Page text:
The Code Black is the most recent release in the premier line of bowling balls from Storm, the bowler's company. The Code Black was released a little while back in the overseas market, and based on its strength of sales, eventually made it to the domestic market. The core of the Code Black is called RAD-4, in it is the fourth generation of the radial accelerating disc technology. This core design produces a very high intermediate differential of .020, an RG of 2.50, and an overall differential of 0.058 in 15 lb balls. The cover used for this piece is the R2S pearl reactive, and is a stunning black/charcoal/silver combination, and has a box finish of 1500 grit polish.
I drilled my Code Black using the same layout as my current Crux Pearl, which is 4 x 5 ½ x 2 ¾ for comparison purposes. The Code Black glides through the front part of the lane with ease with the box finish. The mid-lane is where I start seeing a difference between the Code Black and the Crux Pearl. The core on the Code Black seems to migrate faster to its prefered spin axis, although the cover is still pushing the ball longer down the lane, compared to the Crux Pearl. The Code Black has about two feet more length for me, and rounds off the corner a little more gradually than does the Crux Pearl. For me, the Crux Pearl has a more defined shape through the hook phase than does my Code Black. As per PBA tour rep Jim Callahan’s suggestion, I then hit the Code Black lightly with a 4000 pad, to just break the cover a touch. The added cover texture now has my Code Black reading about the same part of the lane as the Crux Pearl, maybe even a hair earlier, but has a slightly more defined shape through the backend of the lane then it did with the polished box finish. With this cover adjustment, the Code Black isn’t overly sensitive to carry-down on the lane. I have used the Code Black on a variety of different patterns, and for me seems the best on lanes that I need easy skid through the fronts, with a strong change of direction that the asymmetrical core gives me. I was even surprised when I was able to use this Code Black on Kegel Boardwalk pattern after it carried down a bit entering into game three.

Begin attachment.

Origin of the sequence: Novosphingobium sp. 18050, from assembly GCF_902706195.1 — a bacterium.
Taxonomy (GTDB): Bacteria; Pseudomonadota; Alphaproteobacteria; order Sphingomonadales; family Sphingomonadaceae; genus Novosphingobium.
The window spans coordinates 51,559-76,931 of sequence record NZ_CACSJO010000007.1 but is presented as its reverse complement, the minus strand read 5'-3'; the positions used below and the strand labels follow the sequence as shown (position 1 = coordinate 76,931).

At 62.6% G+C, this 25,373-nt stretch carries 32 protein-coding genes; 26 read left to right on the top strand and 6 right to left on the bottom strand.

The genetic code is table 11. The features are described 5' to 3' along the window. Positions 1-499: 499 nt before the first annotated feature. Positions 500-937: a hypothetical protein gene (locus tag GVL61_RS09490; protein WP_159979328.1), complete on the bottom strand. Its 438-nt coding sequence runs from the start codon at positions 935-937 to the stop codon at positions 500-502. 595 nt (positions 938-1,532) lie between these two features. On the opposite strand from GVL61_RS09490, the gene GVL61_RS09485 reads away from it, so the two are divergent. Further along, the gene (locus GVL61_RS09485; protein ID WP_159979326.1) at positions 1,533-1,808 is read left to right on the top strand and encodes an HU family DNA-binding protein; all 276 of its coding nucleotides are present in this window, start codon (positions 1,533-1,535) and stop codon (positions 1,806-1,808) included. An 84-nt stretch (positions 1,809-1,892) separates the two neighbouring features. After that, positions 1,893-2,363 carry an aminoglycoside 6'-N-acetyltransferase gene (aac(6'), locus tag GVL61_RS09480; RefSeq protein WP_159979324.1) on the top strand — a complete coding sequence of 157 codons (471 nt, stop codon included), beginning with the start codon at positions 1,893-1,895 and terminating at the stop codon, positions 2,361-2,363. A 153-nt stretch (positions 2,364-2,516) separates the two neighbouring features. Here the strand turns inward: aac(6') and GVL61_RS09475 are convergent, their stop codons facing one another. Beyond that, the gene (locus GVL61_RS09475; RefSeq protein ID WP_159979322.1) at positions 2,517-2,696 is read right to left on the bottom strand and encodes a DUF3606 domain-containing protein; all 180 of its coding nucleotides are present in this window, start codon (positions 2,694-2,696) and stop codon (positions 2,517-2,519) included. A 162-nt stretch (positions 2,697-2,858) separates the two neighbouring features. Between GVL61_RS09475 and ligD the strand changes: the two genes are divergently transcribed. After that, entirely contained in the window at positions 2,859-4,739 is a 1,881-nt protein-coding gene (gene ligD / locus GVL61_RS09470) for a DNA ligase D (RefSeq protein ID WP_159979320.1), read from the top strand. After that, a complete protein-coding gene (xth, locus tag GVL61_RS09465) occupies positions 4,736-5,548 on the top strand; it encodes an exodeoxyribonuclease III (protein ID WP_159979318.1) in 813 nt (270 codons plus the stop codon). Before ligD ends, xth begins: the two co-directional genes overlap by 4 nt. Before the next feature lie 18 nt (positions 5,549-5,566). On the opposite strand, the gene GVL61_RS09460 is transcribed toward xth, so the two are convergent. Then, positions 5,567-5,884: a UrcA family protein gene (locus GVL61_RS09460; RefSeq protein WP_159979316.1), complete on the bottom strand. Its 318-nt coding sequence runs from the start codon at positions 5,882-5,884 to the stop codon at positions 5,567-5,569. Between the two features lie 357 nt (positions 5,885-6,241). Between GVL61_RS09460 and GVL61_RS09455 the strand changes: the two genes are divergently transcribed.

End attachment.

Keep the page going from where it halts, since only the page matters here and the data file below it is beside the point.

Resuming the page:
I can see why Storm decided to introduce the Code Black to the domestic market. For me, the Code Black is almost interchangeable in my arsenal with my Crux Pearl. If you are in the need of strong pearl defined backend shape ball and have trouble getting the ball through the heads, you really need to look at the Code Black as an option for your arsenal. Thank you for taking the time to read my review of the Code Black. As always, bowl up a Storm!